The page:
Well, we know what doesn’t work …

Andy Rotherham has another great column up at TIME.com.  His columns quickly have become mandatory weekly reading.  This one attempts to temper the notion that reform is a fait accompli, given the incredible amount of media attention.  My favorite part deals with a slightly different issue:

In addition to the cultural and political entrenchment, the process of how funding gets allocated as well as how the various federal, state, and local rules constrain schools leaves surprisingly little room for innovation in education … the reality today is that we know a lot more about what does not work than about what does. For example, it’s clear from abundant research that paying teachers only on the basis of their degrees and years of experience is not in the best interest of students or teachers … Such clarity does not mean, however, that the reforms to fix these problems are obvious.

This is a hugely important point, because both the status quo AND reform get pilloried for their lack of “evidence” or “research.”  It’s a weird catch-22.  We can’t maintain the status quo, because it doesn’t work, but we don’t know what works because it’s hard to have a counterexample to a domestic public sector structural issue.  Doing “what works” is rhetorically obvious, but quite complex from an execution standpoint.  Just because we know how to have some great schools doesn’t mean we have an obvious pathway to ALL great schools.  It would be like saying, “Well, some people lose weight, so we know how to stop obesity.”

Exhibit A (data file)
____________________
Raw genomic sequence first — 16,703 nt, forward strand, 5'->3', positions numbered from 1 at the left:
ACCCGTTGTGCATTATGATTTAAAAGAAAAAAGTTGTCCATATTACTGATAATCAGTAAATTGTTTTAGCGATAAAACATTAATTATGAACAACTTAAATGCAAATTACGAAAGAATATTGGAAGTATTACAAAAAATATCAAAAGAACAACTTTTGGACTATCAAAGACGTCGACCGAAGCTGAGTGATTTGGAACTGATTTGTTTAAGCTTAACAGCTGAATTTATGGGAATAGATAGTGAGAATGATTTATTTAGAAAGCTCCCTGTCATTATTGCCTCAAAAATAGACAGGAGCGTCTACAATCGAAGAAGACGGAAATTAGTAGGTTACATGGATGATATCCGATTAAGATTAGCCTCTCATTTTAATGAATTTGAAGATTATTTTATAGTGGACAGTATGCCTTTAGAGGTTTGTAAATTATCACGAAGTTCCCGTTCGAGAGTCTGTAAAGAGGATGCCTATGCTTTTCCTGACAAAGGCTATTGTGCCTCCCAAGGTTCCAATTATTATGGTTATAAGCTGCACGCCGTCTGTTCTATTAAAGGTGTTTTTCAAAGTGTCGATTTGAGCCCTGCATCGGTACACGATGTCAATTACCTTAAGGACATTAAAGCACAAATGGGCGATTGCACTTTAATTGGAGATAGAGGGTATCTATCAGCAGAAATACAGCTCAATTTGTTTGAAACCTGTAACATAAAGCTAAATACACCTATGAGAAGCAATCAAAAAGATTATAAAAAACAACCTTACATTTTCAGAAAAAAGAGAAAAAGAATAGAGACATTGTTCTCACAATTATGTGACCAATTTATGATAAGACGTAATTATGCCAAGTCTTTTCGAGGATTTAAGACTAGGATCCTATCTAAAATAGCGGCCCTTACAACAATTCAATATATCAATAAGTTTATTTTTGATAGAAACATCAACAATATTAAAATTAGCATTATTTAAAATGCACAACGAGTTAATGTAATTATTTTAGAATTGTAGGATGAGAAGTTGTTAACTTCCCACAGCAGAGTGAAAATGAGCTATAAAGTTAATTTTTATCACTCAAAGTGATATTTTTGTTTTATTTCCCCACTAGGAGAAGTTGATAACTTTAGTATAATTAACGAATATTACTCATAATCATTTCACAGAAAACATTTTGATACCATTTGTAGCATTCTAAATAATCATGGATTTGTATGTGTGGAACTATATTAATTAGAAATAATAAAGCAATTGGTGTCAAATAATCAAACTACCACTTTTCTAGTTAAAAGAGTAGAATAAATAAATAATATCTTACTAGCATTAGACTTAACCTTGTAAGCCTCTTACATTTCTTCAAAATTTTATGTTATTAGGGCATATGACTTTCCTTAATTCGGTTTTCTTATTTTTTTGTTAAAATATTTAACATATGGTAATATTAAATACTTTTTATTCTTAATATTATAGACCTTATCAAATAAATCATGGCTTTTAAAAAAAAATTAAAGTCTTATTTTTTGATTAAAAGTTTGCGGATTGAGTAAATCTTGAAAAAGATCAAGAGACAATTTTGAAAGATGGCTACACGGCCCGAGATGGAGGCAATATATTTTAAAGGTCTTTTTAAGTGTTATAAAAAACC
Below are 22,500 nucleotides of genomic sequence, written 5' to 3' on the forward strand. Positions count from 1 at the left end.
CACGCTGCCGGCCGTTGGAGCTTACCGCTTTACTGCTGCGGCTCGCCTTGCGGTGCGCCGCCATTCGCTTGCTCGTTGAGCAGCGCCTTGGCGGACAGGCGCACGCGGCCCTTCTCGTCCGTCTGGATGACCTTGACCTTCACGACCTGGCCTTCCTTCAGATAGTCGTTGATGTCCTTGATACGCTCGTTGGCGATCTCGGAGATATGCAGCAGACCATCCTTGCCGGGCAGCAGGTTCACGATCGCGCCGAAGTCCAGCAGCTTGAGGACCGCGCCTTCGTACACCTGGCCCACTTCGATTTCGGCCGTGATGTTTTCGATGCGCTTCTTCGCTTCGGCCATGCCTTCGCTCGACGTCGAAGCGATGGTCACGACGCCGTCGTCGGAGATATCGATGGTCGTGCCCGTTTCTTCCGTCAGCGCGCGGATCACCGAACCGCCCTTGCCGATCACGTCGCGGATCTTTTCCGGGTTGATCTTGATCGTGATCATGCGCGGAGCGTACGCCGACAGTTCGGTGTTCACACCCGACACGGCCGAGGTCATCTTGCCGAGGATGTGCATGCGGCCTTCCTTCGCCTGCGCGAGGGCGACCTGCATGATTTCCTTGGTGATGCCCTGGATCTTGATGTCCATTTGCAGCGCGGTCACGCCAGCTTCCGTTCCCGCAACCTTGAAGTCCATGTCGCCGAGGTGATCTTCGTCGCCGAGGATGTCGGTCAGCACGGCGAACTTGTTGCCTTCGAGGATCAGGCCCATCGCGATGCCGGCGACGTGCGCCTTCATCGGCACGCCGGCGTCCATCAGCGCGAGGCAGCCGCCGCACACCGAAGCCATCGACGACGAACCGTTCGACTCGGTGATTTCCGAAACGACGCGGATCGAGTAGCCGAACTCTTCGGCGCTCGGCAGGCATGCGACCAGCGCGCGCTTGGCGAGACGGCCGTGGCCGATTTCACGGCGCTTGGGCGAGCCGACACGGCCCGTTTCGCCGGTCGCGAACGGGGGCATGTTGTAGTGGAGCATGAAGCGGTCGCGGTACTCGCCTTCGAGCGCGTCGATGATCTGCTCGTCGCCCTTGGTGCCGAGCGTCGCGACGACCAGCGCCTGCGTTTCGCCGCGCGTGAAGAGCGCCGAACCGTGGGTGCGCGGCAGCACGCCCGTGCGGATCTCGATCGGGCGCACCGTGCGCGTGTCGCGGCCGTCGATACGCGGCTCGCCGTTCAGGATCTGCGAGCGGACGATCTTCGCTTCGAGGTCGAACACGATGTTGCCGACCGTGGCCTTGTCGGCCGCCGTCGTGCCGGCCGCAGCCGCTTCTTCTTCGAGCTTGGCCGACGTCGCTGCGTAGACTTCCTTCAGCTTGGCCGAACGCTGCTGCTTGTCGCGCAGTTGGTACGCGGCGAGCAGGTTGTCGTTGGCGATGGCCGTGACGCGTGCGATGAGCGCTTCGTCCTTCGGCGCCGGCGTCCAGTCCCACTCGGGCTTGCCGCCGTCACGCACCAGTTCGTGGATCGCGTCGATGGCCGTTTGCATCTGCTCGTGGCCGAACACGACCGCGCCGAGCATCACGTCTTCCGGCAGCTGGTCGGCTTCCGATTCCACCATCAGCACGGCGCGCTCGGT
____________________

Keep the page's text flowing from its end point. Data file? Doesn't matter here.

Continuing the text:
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2 Responses to Well, we know what doesn’t work …

  1. School reform will never be a done deal in this country. So what does work? A few things work for some situations and not much for most, or something in between. Like a physician who can’t quite pinpoint the cause of specific symptoms, they do their best through process of elimination, and consultation with other doctors to do what is best.

    Administrators in LEAs are scared to death of the “state officials” with their endless list of checklists. By contrast, the young, “Top Gun” promoters of charters and their glib responses are often perceived as self-serving and disingenuous. So, what does work? Everything may work in small does or nothing, which of course, depends on who you ask. So, what should State and local officials do? Keep trying with different concoctions that work for their particular circumstances. Here’s a good example: “erectile dysfunction drugs could increase the effectiveness of certain chemotherapeutic brain cancer treatments”. Source: http://bit.ly/b6Gkxe

    So, like the researchers at Cedars-Sinai, the practitioners, researchers and consultants of school reform simply have to keep trying and not become consumed with what other people say. Isn’t that the advice we tell our children to “not worry about what other people think of you because of their uniqueness”?

  2. Pingback: Structural Reforms « Meeting the Turnaround Challenge

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